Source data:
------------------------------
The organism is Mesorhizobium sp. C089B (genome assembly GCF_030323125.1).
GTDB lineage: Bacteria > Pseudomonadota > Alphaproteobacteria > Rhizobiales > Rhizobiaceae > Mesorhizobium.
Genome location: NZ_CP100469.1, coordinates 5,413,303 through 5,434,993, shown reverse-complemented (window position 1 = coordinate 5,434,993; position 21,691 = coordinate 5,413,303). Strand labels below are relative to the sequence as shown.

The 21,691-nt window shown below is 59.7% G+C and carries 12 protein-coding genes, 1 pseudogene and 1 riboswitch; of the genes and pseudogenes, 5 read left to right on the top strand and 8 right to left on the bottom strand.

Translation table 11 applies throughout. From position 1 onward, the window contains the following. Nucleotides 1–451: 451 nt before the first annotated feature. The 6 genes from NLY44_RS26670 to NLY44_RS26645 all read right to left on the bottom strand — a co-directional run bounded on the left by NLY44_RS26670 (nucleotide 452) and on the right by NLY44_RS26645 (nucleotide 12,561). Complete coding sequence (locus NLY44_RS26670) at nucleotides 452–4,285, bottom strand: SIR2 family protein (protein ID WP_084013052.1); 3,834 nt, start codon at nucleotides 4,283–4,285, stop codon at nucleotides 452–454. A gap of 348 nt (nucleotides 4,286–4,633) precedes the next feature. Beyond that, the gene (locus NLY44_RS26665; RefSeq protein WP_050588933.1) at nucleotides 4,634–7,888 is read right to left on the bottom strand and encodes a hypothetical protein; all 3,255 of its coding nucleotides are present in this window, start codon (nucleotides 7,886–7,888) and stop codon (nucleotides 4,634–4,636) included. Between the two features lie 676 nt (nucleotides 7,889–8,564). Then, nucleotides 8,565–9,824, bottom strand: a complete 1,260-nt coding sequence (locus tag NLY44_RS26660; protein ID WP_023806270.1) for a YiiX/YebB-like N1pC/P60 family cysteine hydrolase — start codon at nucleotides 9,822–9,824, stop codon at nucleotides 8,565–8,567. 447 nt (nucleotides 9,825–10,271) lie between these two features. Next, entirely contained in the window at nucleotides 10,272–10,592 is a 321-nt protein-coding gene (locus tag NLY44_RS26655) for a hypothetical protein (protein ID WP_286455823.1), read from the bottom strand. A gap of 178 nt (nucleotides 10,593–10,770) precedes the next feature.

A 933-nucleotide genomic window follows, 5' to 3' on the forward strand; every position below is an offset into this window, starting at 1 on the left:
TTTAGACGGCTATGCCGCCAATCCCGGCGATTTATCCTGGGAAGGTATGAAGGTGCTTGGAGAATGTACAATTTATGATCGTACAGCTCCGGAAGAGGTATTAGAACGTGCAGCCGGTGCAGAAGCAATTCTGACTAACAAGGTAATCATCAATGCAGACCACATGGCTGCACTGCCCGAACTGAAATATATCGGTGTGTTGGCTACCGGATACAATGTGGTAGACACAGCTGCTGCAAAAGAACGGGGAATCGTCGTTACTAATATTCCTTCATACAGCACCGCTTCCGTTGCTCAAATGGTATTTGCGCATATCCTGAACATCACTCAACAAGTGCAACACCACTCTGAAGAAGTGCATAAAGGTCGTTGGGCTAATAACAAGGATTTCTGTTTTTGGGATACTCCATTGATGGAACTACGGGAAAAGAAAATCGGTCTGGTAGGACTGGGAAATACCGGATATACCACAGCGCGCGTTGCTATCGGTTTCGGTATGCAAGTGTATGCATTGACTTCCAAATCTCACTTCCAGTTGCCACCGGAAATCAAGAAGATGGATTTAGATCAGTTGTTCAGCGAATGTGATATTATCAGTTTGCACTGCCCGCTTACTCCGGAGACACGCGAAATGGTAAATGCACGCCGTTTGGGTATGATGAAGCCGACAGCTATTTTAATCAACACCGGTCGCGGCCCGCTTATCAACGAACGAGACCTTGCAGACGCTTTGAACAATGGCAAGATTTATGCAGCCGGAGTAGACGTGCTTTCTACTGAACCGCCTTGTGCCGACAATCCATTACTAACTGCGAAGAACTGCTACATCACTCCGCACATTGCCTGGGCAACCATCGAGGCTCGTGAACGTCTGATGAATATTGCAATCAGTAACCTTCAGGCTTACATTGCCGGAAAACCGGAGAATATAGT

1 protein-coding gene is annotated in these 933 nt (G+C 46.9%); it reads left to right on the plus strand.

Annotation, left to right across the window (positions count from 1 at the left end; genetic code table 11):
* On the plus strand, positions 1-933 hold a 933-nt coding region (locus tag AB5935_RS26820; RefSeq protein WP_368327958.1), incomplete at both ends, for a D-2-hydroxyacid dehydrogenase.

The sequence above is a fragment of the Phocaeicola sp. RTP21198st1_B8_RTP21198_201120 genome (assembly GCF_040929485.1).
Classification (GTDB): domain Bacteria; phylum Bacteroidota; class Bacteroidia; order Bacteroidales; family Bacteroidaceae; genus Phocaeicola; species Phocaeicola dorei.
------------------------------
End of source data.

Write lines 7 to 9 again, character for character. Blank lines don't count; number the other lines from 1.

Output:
TTTAGACGGCTATGCCGCCAATCCCGGCGATTTATCCTGGGAAGGTATGAAGGTGCTTGGAGAATGTACAATTTATGATCGTACAGCTCCGGAAGAGGTATTAGAACGTGCAGCCGGTGCAGAAGCAATTCTGACTAACAAGGTAATCATCAATGCAGACCACATGGCTGCACTGCCCGAACTGAAATATATCGGTGTGTTGGCTACCGGATACAATGTGGTAGACACAGCTGCTGCAAAAGAACGGGGAATCGTCGTTACTAATATTCCTTCATACAGCACCGCTTCCGTTGCTCAAATGGTATTTGCGCATATCCTGAACATCACTCAACAAGTGCAACACCACTCTGAAGAAGTGCATAAAGGTCGTTGGGCTAATAACAAGGATTTCTGTTTTTGGGATACTCCATTGATGGAACTACGGGAAAAGAAAATCGGTCTGGTAGGACTGGGAAATACCGGATATACCACAGCGCGCGTTGCTATCGGTTTCGGTATGCAAGTGTATGCATTGACTTCCAAATCTCACTTCCAGTTGCCACCGGAAATCAAGAAGATGGATTTAGATCAGTTGTTCAGCGAATGTGATATTATCAGTTTGCACTGCCCGCTTACTCCGGAGACACGCGAAATGGTAAATGCACGCCGTTTGGGTATGATGAAGCCGACAGCTATTTTAATCAACACCGGTCGCGGCCCGCTTATCAACGAACGAGACCTTGCAGACGCTTTGAACAATGGCAAGATTTATGCAGCCGGAGTAGACGTGCTTTCTACTGAACCGCCTTGTGCCGACAATCCATTACTAACTGCGAAGAACTGCTACATCACTCCGCACATTGCCTGGGCAACCATCGAGGCTCGTGAACGTCTGATGAATATTGCAATCAGTAACCTTCAGGCTTACATTGCCGGAAAACCGGAGAATATAGT

1 protein-coding gene is annotated in these 933 nt (G+C 46.9%); it reads left to right on the plus strand.

Annotation, left to right across the window (positions count from 1 at the left end; genetic code table 11):